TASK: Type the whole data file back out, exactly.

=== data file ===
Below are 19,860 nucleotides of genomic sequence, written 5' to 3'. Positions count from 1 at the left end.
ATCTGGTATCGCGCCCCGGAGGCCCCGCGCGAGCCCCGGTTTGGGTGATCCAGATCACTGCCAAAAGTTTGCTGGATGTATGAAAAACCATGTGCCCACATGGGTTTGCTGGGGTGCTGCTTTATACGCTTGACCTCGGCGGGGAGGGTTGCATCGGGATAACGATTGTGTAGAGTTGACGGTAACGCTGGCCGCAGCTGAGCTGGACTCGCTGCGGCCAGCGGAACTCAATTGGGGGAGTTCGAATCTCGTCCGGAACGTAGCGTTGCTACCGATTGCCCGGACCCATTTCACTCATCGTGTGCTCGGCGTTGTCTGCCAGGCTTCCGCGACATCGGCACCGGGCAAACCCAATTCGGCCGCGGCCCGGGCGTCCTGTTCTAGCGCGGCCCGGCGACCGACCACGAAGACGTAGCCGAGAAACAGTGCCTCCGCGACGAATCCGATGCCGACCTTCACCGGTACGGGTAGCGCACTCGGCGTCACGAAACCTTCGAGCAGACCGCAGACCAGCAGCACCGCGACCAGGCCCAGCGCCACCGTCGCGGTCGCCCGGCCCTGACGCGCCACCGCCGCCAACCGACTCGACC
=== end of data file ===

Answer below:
Below are 19,860 nucleotides of genomic sequence, written 5' to 3'. Positions count from 1 at the left end.
ATCTGGTATCGCGCCCCGGAGGCCCCGCGCGAGCCCCGGTTTGGGTGATCCAGATCACTGCCAAAAGTTTGCTGGATGTATGAAAAACCATGTGCCCACATGGGTTTGCTGGGGTGCTGCTTTATACGCTTGACCTCGGCGGGGAGGGTTGCATCGGGATAACGATTGTGTAGAGTTGACGGTAACGCTGGCCGCAGCTGAGCTGGACTCGCTGCGGCCAGCGGAACTCAATTGGGGGAGTTCGAATCTCGTCCGGAACGTAGCGTTGCTACCGATTGCCCGGACCCATTTCACTCATCGTGTGCTCGGCGTTGTCTGCCAGGCTTCCGCGACATCGGCACCGGGCAAACCCAATTCGGCCGCGGCCCGGGCGTCCTGTTCTAGCGCGGCCCGGCGACCGACCACGAAGACGTAGCCGAGAAACAGTGCCTCCGCGACGAATCCGATGCCGACCTTCACCGGTACGGGTAGCGCACTCGGCGTCACGAAACCTTCGAGCAGACCGCAGACCAGCAGCACCGCGACCAGGCCCAGCGCCACCGTCGCGGTCGCCCGGCCCTGACGCGCCACCGCCGCCAACCGACTCGACC